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“The Complete Albums Collection” by Judas Priest

Artist: Judas Priest
Title: “The Complete Albums Collection”
Label: Columbia/Epic/Legacy Records
Release Date: 1/24/2012
Genre: Heavy Metal
Rating: 4.5/5

If you are truly a card carrying Heavy Metal fan then you most likely not only hold the name of the band Judas Priest in high regard but you also probably have at least four to five of their albums in your collection if not more. On the other hand should you call yourself a Metal fan and you DO NOT own any Judas Priest albums I will need to see your paperwork and am afraid that I will have to prohibit you from citing this genre as being among your interests. The boxed set “Complete Albums Collection” by Judas Priest is one of those items meant for the absolute diehard and features remastered editions of the bands works. Oh wait a second. Technically that is not true as none of the albums featuring Tim “Ripper” Owens are offered up here and instead we get what is called the legendary lineup of Halford, Downing, Tipton and Hill. Over the years the band had a number of drummers before locking the talented Scott Travis into place with 1991’s “Painkiller”. As this release is a massive one and features seventeen of their albums I decided to offer up a quick viewpoint about each CD and say what it meant to me as a fan of the band for the time I had been into them. One of the most immediate exciting points about this release was the inclusion of the group’s first two releases of “Rocka-Rolla” and “Sad Wings Of Destiny” which had never before been available as sanctioned albums by the band and their label of many decades.

Rocka-Rolla (1974): While it’s great to have “Rocka-Rolla” in remastered form at long last, I will admit that if this was my own first go at Priest that I might not have been originally sold on them. Of course it was released in 1974 and has more of a Heavy Rock vibe with some essence of trippy Psychedelics. Yes there were some stand out tunes but the bands best material was ahead of them.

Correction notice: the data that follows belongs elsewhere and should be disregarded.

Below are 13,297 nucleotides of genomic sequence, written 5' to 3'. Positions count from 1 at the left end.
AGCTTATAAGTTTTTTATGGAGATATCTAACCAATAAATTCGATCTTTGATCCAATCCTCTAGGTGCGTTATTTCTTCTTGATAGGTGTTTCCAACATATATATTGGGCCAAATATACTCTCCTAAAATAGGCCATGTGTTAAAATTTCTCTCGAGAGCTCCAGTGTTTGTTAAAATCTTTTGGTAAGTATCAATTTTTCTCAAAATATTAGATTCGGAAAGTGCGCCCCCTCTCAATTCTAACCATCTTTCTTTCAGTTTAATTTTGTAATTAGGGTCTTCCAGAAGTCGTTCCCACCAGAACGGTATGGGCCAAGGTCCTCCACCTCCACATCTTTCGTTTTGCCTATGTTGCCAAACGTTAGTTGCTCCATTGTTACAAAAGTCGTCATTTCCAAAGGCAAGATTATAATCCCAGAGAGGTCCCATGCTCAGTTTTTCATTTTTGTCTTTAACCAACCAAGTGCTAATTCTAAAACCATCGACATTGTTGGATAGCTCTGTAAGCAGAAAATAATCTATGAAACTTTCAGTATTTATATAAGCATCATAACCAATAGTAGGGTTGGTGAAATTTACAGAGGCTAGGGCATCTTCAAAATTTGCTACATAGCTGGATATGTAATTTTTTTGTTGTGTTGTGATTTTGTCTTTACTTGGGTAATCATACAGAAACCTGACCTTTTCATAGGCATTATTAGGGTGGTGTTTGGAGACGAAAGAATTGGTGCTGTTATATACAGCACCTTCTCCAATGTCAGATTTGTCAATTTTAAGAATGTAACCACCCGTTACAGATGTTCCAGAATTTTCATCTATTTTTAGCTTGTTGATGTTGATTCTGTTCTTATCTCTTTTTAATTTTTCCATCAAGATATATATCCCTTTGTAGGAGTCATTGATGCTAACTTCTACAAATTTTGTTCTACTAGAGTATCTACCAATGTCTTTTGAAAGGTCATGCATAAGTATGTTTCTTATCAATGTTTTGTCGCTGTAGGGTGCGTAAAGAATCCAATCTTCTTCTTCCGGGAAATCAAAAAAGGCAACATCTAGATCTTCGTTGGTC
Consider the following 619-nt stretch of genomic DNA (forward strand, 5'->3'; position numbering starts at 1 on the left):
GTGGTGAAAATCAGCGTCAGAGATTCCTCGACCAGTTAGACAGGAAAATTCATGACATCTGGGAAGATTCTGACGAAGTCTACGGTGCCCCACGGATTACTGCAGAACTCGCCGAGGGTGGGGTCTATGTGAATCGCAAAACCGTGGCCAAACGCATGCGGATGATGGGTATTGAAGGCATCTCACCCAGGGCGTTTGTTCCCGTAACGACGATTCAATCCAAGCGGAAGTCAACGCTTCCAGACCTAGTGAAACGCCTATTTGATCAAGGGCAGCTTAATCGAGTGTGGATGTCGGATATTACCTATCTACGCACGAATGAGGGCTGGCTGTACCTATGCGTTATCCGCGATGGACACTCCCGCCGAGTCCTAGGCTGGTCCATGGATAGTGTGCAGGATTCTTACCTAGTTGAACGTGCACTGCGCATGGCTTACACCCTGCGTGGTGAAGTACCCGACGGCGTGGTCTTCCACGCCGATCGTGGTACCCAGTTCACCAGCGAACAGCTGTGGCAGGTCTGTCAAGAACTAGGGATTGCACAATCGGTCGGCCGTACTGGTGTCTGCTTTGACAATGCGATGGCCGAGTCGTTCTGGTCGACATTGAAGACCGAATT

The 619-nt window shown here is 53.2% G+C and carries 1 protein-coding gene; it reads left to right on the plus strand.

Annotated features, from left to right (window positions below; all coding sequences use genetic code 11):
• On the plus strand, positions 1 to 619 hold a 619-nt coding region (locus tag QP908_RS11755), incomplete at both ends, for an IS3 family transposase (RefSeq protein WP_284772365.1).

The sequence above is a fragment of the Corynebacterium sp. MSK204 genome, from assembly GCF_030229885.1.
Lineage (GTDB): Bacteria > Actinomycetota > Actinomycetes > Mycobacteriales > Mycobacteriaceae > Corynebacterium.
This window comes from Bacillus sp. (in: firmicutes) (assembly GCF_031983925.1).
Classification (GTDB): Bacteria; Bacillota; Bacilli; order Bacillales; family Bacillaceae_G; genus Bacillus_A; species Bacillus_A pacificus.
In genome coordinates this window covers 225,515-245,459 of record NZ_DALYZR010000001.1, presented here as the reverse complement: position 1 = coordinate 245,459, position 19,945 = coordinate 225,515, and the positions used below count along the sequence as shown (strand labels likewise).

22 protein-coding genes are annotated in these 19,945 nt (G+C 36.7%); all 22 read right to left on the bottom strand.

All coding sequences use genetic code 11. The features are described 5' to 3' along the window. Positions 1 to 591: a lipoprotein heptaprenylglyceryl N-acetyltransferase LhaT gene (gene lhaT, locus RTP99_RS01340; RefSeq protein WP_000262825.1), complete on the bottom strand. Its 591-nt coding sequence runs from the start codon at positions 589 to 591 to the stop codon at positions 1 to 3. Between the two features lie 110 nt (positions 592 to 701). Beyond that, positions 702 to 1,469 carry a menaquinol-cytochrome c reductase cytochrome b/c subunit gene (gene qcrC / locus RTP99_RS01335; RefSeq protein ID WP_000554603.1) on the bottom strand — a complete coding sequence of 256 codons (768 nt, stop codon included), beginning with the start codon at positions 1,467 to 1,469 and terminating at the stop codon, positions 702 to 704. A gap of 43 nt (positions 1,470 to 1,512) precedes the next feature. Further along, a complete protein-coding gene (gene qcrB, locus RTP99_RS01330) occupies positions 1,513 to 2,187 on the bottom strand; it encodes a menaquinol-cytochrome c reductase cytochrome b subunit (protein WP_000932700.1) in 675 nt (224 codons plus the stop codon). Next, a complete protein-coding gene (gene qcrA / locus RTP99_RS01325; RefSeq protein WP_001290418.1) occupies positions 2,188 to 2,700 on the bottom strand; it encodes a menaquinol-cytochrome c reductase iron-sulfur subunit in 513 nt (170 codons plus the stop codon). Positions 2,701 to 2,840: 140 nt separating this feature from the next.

Sad Wings Of Destiny (1976): Now this was more like it and I think was many fans first foray into the bands magnificence. I was still nowhere near my first meeting with the Priest but I would be here soon enough. Classics on this album like “Victim Of Changes”, “Tyrant” and “Genocide” are still very important songs to the bands set list. With “Sad Wings” Judas Priest had arrived.
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“Unleashed In The East” (remaster) by Judas Priest

Artist: Judas Priest
Title: “Unleashed In The East” (remaster)
Label: Sony Music
Release Date: 11/6/2001
Genre: Heavy Metal
Rating: 5/5

“Unleashed In The East” would capture Judas Priest in the element that they seemed to rule over and this would be the concert stage. Recorded during one of the shows supporting the “Hell Bent For Leather” album, this release would feature a strong amount of material from that particular recording as well as earlier staple numbers . Fans of the band who owned this on CD when it originally came out will appreciate the 4 added tracks but should be aware that while from this time period, they do not seem to be from the same performance. Outside of the 5 “HBFL” tracks, the listener is treated to knock down versions of “Exciter” and “Diamonds & Rust”, the blistering lead guitar work and stellar drumming behind Rob’s banshee vocals made them two of the albums best tracks. I remembered being influenced as a young musician by this album’s drumming which made Les Binks one of my favorite Hard Rock players at the time. Sadly this would be the last appearance in the band by Binks who would be replaced on the forthcoming album by Dave Holland. Binks gets a brief drum solo in “Starbreaker” which serves as a fitting closer to the chapter of the book he was a part of. As a whole I loved this album and remember wearing my vinyl release down to almost nothing and recall replacing my original copy at least once from either use or from someone failing to return it after borrowing it. To this day I don’t remember the real reasoning behind it, but it could be the last one as I now seem to have a strict policy on my music loaning. The overall strength of the album make favorites very subjective to the particular listener and of course there are always those that dispute live recordings as to their total “authenticity”, but even with obvious studio cleanups this is one of the best live Metal records to have ever been released.
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